Back in the olden days, i.e., my childhood, we made our own amusements all summer long. Unlike modern mothers—myself and others, you know who you are—our mothers were not particularly interested in how we passed the time. If we were bored, they certainly did not perceive it as their problem. There’s the door, go out and play.
One summer, a pack of pre-adolescent girls took a bike ride. We whizzed past flowering rosa rugosa, honeysuckle, and mysterious, deep pine woods as we pedaled the flat pavement on the mainland side of Barnegat Bay at the Jersey shore. The morning turned hot, so we veered down shady lanes and sped along without the resistance of hills or wind to slow us, until late afternoon. Where were we? We wended our way back in what we hoped was the direction of home. A posse of station wagons approached. Angry parents! Scolding! We were miles from home! This is the only actual parental intervention I remember from summers of yore.
So, what did we do when we had reached the outer limits of boredom? We made candy. I have a very tolerant aunt to thank for that. Aunt Eileen allowed, no, encouraged my cousins and me to tear up her kitchen in pursuit of sugar. She had a droll sense of humor and a sweet tooth as prodigious as any nine-year-old girl. She handed us her legendary recipe for fudge—I remember it involved marshmallow fluff—and let us have at it. After fudge, there were rice krispie treats (more marshmallows) and eventually taffy. Burned in my memory is an image as clear as a photograph: three cousins on the front steps, pigtails, short shorts, tiny tee shirts, skinny legs and all. Eat a little, pull a little, eat a little, pull a little. Aunt Eileen in the background, only too happy to test the results.
Recently Elise (Simply Recipes) Bauer posted a recipe for Coffee Heath Bar Ice Cream. Hold the phone! Those are two of my absolute favorite flavors! They called up memories of candy making and summer, and inspired the following idea for honeycomb ice cream. Besides, it is officially National Ice Cream month.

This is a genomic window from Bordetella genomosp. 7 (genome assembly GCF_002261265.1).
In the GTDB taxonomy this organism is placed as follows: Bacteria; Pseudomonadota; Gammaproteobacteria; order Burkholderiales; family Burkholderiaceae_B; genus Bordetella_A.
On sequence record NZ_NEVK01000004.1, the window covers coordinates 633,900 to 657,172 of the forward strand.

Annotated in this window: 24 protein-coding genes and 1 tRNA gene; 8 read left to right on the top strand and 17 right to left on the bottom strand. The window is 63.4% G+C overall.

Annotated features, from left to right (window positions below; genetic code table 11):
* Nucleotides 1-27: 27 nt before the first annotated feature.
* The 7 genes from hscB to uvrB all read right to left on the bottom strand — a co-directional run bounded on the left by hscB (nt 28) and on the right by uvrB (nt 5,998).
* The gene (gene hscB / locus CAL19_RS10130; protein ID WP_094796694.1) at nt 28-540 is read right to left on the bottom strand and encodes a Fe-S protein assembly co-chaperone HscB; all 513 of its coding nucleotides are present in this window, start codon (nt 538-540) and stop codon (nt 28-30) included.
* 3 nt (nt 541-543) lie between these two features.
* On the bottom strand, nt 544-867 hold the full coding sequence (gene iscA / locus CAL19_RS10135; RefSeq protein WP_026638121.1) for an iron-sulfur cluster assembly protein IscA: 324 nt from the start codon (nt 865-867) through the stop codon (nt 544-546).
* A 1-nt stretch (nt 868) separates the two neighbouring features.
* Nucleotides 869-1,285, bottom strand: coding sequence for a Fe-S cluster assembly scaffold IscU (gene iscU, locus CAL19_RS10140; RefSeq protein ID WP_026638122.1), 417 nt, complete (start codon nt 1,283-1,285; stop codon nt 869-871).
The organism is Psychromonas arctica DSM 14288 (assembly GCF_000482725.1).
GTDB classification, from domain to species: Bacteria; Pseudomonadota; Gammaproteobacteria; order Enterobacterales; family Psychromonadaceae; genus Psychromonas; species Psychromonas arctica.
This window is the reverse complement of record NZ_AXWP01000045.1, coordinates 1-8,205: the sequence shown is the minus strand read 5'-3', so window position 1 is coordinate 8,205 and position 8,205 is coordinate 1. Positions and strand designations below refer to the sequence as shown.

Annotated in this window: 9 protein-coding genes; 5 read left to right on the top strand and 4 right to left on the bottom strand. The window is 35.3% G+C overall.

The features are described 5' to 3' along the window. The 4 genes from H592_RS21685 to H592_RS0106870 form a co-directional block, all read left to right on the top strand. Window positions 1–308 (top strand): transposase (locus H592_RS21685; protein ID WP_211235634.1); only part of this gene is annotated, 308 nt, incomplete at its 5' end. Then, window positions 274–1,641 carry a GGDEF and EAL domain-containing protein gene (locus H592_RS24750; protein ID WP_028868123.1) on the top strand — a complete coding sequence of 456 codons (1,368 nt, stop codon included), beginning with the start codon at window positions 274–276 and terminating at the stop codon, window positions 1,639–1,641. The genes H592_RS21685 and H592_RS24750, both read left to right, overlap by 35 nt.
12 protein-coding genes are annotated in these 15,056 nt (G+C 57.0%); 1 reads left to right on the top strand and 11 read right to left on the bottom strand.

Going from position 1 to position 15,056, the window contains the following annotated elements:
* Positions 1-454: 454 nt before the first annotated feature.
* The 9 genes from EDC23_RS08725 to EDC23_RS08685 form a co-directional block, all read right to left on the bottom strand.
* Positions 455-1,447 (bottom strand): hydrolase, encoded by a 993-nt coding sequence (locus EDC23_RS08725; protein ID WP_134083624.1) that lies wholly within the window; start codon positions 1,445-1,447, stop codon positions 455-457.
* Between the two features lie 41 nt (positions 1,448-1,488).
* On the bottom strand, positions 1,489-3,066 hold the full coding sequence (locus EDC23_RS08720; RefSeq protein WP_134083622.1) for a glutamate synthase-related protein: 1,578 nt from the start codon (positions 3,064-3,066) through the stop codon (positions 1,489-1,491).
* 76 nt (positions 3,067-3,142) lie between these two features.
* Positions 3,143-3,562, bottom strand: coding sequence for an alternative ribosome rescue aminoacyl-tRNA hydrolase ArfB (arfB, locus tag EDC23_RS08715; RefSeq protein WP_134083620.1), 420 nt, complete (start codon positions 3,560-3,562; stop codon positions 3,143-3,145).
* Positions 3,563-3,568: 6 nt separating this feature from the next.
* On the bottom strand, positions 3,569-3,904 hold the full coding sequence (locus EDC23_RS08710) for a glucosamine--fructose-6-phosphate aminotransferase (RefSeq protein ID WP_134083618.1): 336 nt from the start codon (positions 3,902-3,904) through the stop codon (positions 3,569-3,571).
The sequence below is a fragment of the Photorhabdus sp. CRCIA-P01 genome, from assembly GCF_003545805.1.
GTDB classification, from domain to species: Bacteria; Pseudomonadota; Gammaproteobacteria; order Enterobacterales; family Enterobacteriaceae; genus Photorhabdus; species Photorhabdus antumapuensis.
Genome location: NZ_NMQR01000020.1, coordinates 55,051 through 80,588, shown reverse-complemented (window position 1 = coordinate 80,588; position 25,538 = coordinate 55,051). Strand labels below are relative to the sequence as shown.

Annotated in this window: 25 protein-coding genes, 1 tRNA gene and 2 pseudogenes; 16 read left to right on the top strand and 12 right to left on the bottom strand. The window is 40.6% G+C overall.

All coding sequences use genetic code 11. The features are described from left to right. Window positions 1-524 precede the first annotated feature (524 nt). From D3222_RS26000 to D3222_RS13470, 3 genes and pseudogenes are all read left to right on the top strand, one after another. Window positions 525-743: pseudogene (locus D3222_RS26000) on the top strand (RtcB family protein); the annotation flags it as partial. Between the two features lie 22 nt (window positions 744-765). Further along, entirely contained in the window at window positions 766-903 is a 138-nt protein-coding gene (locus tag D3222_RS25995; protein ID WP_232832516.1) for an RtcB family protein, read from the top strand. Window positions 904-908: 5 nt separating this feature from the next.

Don’t be fooled by the name and think you are getting something natural: the candy is all about sugar, even though I used organic cane sugar here. The name comes from the air pockets that permeate the candy and make it look like a honeycomb. It is at least as sweet. The resulting ice cream has edgy, grown-up, burnt sugar flavors, and boy, is it good. I won’t lie. I am a sucker for edgy, grown-up, burnt sugar flavors.
First you must make the candy. I haven’t made honeycomb candy since, well, since I can’t remember. Maybe I never made it. I can tell you it is quick to accomplish, especially if you avoid the missteps I made, which I willingly share with you herewith. After that, make basic ice cream custard. Finally, send the mixture through a painless churn in the ice cream maker and stir in more crushed candy before packing it into a storage container. Just try to find something like this in the freezer case at your local market.
Honeycomb Candy Recipe
Vegetable oil spray
1 1/2 teaspoons baking soda
2 tablespoons water
3/4 cup organic cane sugar or white granulated sugar
3 tablespoons honey
1 teaspoon vanilla
A pinch of salt
1. Line a baking sheet with parchment paper and coat it lightly with vegetable oil spray. Set it next to the stove. Sift the baking soda twice into a small bowl and set it next to the stove. Have a silicone, heat-proof spatula or wooden spoon nearby.
2. Pour the water, sugar, honey, vanilla and salt into a heavy-bottomed medium saucepan. (The candy will bubble up to at least four times its volume, so the pan should hold at least 2 quarts.) Bring the mixture to a boil over medium heat. Shake the pan from time to time to keep the sugar from burning at the edges, but do not stir. Cook until large, even bubbles form and the candy looks like dark caramel. Theoretically this should measure 300 degrees on a candy thermometer, but pay attention to the way it looks and smells. Your thermometer may not be precisely accurate and you risk burning the sugar. My thermometer measured in at 275 degrees.